By extension, the term "commons" has come to be applied to other resources which a community has rights or access to. Today the term "common" is mainly used for the land over which the rights are exercised. A person who has a right to common land is a commoner.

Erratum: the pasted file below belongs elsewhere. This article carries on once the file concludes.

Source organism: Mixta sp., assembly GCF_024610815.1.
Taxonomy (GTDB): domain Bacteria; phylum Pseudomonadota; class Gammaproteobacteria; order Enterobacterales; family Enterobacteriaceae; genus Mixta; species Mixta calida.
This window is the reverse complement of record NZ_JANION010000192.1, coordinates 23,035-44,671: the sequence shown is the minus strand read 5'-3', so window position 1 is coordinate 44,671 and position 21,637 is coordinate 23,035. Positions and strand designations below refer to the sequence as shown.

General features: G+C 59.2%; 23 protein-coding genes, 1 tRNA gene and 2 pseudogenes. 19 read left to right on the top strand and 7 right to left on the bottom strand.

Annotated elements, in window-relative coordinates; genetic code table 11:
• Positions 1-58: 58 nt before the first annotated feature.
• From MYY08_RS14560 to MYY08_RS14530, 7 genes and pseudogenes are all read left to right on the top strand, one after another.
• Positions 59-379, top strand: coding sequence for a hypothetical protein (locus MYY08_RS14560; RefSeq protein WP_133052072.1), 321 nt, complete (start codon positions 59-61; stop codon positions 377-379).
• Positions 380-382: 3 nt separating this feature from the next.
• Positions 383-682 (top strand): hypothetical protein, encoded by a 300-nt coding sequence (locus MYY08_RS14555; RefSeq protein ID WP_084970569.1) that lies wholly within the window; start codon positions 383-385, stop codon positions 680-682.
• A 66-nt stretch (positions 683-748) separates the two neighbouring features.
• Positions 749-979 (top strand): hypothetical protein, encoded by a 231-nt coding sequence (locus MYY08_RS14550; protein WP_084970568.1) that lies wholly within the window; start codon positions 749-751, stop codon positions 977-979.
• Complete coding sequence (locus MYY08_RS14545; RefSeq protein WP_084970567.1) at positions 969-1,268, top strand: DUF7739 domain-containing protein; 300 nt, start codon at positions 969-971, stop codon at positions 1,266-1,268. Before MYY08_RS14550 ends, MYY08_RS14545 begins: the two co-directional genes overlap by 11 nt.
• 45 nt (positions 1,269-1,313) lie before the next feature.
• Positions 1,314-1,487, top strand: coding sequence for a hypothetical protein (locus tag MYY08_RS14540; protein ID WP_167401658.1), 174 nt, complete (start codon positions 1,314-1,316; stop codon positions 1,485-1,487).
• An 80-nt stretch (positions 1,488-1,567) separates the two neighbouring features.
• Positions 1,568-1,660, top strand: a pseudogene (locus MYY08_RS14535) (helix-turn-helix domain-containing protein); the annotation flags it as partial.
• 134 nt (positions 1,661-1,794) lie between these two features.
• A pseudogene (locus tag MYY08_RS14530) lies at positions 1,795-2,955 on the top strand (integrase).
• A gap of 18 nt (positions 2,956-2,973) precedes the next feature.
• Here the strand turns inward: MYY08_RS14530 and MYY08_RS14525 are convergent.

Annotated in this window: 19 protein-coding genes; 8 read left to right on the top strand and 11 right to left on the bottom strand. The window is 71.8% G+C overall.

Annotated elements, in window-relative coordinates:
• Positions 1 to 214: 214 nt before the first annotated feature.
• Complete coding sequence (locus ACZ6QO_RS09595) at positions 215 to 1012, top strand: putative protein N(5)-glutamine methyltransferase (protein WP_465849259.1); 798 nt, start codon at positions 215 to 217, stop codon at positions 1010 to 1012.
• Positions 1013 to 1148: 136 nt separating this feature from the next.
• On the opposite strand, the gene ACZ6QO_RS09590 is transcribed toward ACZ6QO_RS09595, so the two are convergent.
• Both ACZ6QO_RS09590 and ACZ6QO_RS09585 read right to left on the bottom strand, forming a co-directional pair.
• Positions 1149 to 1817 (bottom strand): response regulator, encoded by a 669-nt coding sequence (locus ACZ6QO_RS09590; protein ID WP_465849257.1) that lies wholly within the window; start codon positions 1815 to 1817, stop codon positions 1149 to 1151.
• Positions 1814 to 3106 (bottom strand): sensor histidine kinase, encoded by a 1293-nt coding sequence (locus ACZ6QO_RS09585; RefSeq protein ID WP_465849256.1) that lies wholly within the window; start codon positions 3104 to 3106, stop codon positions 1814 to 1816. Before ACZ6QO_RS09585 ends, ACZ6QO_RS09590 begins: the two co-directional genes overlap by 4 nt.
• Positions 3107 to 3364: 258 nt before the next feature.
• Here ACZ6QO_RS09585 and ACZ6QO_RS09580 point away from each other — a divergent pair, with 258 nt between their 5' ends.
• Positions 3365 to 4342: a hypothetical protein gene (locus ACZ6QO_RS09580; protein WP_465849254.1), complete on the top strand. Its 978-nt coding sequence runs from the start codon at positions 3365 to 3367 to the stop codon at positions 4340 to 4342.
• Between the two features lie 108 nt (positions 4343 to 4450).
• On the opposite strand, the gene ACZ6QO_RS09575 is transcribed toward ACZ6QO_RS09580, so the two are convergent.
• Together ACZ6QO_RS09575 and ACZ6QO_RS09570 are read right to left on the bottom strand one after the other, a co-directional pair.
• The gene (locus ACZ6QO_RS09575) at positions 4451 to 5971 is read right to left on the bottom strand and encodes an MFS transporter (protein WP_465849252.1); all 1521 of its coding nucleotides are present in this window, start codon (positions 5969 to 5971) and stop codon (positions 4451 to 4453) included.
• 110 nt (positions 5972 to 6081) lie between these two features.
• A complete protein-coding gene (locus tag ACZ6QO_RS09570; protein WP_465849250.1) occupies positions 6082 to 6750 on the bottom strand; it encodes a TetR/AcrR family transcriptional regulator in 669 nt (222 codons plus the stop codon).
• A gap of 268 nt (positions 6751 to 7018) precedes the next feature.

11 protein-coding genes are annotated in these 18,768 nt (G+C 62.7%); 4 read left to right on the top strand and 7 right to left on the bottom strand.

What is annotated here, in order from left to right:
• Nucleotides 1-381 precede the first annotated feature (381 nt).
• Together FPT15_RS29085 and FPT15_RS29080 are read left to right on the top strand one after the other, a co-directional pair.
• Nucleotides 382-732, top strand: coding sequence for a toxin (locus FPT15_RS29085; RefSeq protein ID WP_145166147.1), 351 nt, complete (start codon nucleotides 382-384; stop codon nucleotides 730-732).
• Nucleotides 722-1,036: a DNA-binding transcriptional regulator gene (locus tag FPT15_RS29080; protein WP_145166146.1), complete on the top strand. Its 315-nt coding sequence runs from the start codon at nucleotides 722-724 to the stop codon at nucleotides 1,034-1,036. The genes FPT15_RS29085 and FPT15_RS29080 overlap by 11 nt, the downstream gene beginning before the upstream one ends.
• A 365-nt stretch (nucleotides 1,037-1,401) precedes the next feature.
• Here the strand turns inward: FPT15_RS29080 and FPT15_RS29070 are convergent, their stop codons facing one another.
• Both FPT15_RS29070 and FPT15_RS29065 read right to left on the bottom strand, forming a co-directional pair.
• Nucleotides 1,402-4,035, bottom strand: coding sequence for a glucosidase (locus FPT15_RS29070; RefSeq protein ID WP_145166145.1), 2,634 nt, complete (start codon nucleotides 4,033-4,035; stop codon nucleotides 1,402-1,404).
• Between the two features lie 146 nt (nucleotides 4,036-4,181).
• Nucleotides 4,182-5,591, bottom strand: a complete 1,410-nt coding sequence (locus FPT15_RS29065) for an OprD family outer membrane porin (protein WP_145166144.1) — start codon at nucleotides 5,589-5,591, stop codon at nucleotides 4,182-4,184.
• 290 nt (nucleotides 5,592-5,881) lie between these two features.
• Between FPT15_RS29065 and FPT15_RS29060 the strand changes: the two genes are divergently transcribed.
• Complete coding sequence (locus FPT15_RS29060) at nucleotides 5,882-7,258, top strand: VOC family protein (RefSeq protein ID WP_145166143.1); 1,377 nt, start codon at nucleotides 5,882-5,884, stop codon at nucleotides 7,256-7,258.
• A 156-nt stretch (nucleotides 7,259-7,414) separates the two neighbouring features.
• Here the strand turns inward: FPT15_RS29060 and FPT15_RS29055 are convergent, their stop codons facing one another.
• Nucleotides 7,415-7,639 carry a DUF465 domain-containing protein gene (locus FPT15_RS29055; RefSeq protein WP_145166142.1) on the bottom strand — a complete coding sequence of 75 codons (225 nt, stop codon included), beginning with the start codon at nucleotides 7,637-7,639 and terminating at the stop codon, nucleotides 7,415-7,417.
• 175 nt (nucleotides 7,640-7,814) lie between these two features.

- Natural England.
- Anon. "Commoner". Farlex Inc. Retrieved 20 April 2012.
- Neeson J.M. 1993. Commoners: common right, enclosure and social change in England, 1700-1820. Cambridge: Cambridge University Press. ISBN 0-521-56774-2
- De Moor, Martina; Shaw-Taylor, Leigh; Warde, Paul (eds) 2002. The management of common land in North West Europe, c. 1500-1850. Turnhout, Belgium: Brepols. ISBN 978-2-503-51273-0